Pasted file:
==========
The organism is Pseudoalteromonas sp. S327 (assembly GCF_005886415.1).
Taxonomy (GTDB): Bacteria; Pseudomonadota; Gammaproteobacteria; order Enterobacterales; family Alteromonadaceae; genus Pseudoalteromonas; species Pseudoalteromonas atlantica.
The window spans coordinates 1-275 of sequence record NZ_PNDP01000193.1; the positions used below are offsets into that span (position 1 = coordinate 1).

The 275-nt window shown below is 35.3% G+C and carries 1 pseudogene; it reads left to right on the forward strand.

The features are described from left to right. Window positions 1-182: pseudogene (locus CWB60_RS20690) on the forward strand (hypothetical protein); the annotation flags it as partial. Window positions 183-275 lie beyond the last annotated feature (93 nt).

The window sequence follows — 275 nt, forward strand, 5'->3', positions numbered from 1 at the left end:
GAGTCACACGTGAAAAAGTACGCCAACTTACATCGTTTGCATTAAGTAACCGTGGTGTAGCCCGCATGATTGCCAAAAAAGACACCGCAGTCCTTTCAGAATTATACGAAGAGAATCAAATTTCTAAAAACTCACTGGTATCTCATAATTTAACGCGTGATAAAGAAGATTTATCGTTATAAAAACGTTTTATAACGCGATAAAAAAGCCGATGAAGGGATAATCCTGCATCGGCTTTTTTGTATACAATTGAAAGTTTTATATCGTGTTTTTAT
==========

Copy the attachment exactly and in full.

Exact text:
The organism is Pseudoalteromonas sp. S327 (assembly GCF_005886415.1).
Taxonomy (GTDB): Bacteria; Pseudomonadota; Gammaproteobacteria; order Enterobacterales; family Alteromonadaceae; genus Pseudoalteromonas; species Pseudoalteromonas atlantica.
The window spans coordinates 1-275 of sequence record NZ_PNDP01000193.1; the positions used below are offsets into that span (position 1 = coordinate 1).

The 275-nt window shown below is 35.3% G+C and carries 1 pseudogene; it reads left to right on the forward strand.

The features are described from left to right. Window positions 1-182: pseudogene (locus CWB60_RS20690) on the forward strand (hypothetical protein); the annotation flags it as partial. Window positions 183-275 lie beyond the last annotated feature (93 nt).

The window sequence follows — 275 nt, forward strand, 5'->3', positions numbered from 1 at the left end:
GAGTCACACGTGAAAAAGTACGCCAACTTACATCGTTTGCATTAAGTAACCGTGGTGTAGCCCGCATGATTGCCAAAAAAGACACCGCAGTCCTTTCAGAATTATACGAAGAGAATCAAATTTCTAAAAACTCACTGGTATCTCATAATTTAACGCGTGATAAAGAAGATTTATCGTTATAAAAACGTTTTATAACGCGATAAAAAAGCCGATGAAGGGATAATCCTGCATCGGCTTTTTTGTATACAATTGAAAGTTTTATATCGTGTTTTTAT